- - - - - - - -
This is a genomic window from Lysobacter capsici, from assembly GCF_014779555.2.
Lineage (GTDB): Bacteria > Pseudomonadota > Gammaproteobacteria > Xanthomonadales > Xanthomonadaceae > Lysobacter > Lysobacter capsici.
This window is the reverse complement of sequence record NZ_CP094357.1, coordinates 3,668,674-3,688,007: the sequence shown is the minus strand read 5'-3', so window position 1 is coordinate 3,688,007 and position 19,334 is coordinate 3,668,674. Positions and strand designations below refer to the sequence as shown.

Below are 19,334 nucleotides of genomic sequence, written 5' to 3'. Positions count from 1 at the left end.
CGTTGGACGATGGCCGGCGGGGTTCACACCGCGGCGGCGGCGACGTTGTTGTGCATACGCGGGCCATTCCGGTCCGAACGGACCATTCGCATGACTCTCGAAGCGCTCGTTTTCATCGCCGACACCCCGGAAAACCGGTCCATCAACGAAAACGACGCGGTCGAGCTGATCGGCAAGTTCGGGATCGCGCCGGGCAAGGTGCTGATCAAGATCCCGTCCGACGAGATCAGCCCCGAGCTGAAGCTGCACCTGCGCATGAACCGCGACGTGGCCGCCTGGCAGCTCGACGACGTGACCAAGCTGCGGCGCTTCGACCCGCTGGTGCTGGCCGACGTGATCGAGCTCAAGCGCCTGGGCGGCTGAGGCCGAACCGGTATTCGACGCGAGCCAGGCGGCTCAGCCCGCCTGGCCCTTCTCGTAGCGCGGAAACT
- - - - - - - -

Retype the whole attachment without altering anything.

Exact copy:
This is a genomic window from Lysobacter capsici, from assembly GCF_014779555.2.
Lineage (GTDB): Bacteria > Pseudomonadota > Gammaproteobacteria > Xanthomonadales > Xanthomonadaceae > Lysobacter > Lysobacter capsici.
This window is the reverse complement of sequence record NZ_CP094357.1, coordinates 3,668,674-3,688,007: the sequence shown is the minus strand read 5'-3', so window position 1 is coordinate 3,688,007 and position 19,334 is coordinate 3,668,674. Positions and strand designations below refer to the sequence as shown.

Below are 19,334 nucleotides of genomic sequence, written 5' to 3'. Positions count from 1 at the left end.
CGTTGGACGATGGCCGGCGGGGTTCACACCGCGGCGGCGGCGACGTTGTTGTGCATACGCGGGCCATTCCGGTCCGAACGGACCATTCGCATGACTCTCGAAGCGCTCGTTTTCATCGCCGACACCCCGGAAAACCGGTCCATCAACGAAAACGACGCGGTCGAGCTGATCGGCAAGTTCGGGATCGCGCCGGGCAAGGTGCTGATCAAGATCCCGTCCGACGAGATCAGCCCCGAGCTGAAGCTGCACCTGCGCATGAACCGCGACGTGGCCGCCTGGCAGCTCGACGACGTGACCAAGCTGCGGCGCTTCGACCCGCTGGTGCTGGCCGACGTGATCGAGCTCAAGCGCCTGGGCGGCTGAGGCCGAACCGGTATTCGACGCGAGCCAGGCGGCTCAGCCCGCCTGGCCCTTCTCGTAGCGCGGAAACT